It’s hard to give up the notion that you’re not special. Emma Roberts, in her Metaverse post Are We Losing Our Ability to Be Human? believes our “specialness” is the thing that makes us human; that we have souls and spirituality, that we have consciousness and are aware of our place in the universe. And she is concerned that, as machines and artificial intelligence take over more and more of our world and our lives, we will begin to lose touch with what makes us human… and special.
“…I think that without the feeling of spirituality or individualism or ‘self’ we are just another biological being and that’s pretty damn soul destroying.”
I don’t think Emma should be overly concerned, and here’s why.
Speaking as one of those people who believes that our innate sense of consciousness is indeed, as Emma’s puts it, “neural trickery,” just a convenient quirk of encephalogic feedback, and nothing granted us by some mystical or spiritual realm… I admit that the idea that there is no “soul” diminishes me, as it diminishes the possibilities of the universe we exist in. But on the other hand, it humbles me to realize how much I have in common with every other biological organism on this planet.
At the same time, it fills me with pride, knowing how we, in essence little different than all those other biological organisms around us, and given our innate limitations, have accomplished so much and learned so much, and have the potential to learn and do so much more. We’ve demonstrated that we are pretty damned special, and that’s not soul-destroying at all.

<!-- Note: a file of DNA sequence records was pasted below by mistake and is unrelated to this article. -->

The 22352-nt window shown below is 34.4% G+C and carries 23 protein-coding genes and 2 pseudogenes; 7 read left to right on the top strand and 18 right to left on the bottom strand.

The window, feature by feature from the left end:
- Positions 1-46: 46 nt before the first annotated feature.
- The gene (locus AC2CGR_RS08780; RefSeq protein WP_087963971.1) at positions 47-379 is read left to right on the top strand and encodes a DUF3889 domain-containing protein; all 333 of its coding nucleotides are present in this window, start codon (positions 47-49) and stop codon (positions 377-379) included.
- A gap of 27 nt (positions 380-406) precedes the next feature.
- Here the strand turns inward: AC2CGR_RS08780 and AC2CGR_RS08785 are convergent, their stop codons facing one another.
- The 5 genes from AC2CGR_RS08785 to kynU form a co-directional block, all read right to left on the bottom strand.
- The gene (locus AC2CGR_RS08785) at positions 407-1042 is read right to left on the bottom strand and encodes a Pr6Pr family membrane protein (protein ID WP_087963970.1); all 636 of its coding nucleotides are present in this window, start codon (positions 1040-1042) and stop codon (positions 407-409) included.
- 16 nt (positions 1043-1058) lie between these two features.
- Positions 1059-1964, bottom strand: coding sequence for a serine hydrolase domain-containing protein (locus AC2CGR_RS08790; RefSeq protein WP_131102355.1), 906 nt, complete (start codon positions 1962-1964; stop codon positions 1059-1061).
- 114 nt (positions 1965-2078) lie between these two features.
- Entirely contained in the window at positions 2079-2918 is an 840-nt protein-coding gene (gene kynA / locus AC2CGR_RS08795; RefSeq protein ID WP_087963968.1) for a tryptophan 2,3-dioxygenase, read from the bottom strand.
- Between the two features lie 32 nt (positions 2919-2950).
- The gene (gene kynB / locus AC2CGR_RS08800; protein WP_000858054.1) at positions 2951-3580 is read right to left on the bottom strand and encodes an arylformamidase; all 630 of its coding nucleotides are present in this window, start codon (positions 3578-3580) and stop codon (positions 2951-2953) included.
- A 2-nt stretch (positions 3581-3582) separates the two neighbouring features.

I didn’t need the realization of the growing sophistication of our science and technology to inform me of all that. But that growing sophistication of our science and technology is a direct reflection of exactly how amazing we are. We fragile beings have stood upon other planets, sent our robots to visit the edge of our Solar System, and cracked the energy in the hydrogen atom. Imagine someday creating an artificial being that can stand beside us and call us brother… we will have created new consciousness. How amazing, humbling and prideful will that be?
Our “specialness” is what has allowed us to perceive our world so finely, make such significant changes to it and ourselves, and stand on the brink of creating beings comparable to ourselves. Nothing that ever happens can take that away from us… unless we let it. Blaming our technology for dehumanizing us is like blaming our cars for our lack of ability to walk. Instead, we should be lauding our technology for allowing us to do things that mere humans could never do… like fly across country in a few hours… or talk live with people on the far side of the planet… or stand on the Moon. It even allows us to see into our souls (even if just to see if we actually have one).
All due respect to Emma: Our tech does not dehumanize us—it super-humanizes us. We are what we’ve always been… but greater. We shouldn’t be lamenting the loss of something we don’t even know we have; we should instead be celebrating the gain of the many things we have learned to do.